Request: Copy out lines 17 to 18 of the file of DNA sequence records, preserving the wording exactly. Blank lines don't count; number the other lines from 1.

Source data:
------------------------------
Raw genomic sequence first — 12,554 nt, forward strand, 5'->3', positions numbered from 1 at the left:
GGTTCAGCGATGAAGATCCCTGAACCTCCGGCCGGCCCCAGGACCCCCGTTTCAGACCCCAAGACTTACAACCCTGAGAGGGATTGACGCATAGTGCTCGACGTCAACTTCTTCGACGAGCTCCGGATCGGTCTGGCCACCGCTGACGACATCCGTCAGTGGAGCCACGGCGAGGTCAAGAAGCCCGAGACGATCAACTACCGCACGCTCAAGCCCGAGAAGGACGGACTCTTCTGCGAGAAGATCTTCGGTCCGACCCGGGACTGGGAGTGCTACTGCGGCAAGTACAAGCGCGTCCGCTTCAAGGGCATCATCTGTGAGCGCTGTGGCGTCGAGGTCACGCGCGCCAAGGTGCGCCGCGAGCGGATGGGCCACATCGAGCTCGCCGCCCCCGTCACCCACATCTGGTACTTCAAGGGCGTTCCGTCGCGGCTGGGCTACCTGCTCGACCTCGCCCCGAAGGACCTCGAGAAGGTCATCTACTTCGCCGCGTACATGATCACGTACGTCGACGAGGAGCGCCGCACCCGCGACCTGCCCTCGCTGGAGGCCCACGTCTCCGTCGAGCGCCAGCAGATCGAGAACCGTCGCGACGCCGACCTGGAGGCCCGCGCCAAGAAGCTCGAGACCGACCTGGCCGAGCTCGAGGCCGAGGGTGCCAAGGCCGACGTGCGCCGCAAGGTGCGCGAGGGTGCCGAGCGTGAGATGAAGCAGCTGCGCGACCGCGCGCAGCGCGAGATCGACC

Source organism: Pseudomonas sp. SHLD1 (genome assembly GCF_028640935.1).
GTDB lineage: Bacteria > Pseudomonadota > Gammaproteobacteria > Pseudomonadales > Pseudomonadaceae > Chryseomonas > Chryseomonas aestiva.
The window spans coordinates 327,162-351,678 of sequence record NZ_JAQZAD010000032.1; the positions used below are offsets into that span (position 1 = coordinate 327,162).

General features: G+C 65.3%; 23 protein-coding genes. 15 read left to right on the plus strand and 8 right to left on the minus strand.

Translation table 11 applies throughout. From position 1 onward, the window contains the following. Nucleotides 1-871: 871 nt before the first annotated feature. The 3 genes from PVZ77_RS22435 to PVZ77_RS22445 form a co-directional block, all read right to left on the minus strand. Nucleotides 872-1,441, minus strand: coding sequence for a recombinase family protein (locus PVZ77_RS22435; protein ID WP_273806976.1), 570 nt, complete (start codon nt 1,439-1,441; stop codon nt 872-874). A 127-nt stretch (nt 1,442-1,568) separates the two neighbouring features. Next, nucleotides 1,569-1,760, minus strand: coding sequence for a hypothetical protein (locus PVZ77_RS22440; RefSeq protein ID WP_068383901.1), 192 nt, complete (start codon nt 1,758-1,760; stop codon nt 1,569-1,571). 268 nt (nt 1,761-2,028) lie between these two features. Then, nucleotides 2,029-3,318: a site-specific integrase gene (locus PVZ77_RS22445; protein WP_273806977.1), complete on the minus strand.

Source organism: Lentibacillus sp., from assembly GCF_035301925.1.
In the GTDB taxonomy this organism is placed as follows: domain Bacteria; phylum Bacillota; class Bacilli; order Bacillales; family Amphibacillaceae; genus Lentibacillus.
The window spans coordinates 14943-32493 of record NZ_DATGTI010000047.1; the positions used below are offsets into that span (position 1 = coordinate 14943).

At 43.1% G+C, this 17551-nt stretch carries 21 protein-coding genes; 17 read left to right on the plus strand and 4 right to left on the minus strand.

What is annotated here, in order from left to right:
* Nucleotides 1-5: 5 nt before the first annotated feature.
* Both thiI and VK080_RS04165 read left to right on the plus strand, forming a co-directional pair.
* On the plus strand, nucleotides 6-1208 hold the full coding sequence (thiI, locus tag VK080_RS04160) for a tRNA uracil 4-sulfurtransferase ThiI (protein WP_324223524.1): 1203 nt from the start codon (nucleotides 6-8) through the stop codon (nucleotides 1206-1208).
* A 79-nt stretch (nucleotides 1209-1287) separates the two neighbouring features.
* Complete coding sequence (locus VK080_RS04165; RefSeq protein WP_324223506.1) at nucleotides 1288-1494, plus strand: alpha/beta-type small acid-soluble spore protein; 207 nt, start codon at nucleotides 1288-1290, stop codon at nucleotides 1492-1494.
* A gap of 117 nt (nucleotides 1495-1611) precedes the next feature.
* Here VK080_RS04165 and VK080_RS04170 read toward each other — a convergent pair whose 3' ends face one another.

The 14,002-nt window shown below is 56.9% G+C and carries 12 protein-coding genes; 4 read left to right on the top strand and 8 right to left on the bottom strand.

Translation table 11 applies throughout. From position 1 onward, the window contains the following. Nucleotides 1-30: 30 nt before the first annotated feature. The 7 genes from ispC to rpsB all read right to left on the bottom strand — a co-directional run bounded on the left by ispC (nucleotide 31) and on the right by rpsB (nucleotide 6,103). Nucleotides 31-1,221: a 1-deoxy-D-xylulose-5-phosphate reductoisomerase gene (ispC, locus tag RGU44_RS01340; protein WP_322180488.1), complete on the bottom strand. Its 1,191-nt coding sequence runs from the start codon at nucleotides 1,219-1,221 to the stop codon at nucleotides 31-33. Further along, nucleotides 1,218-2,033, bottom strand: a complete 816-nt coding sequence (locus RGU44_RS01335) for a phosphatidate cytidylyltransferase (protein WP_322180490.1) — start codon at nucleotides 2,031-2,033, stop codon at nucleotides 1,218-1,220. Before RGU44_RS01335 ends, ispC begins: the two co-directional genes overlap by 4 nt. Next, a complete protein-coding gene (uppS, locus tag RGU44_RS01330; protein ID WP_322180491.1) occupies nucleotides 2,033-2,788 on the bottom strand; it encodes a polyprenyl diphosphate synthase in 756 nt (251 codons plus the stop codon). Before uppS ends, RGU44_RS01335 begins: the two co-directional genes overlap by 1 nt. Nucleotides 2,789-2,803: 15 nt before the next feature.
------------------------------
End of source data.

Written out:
* Complete coding sequence (locus VK080_RS04165; RefSeq protein WP_324223506.1) at nucleotides 1288-1494, plus strand: alpha/beta-type small acid-soluble spore protein; 207 nt, start codon at nucleotides 1288-1290, stop codon at nucleotides 1492-1494.
* A gap of 117 nt (nucleotides 1495-1611) precedes the next feature.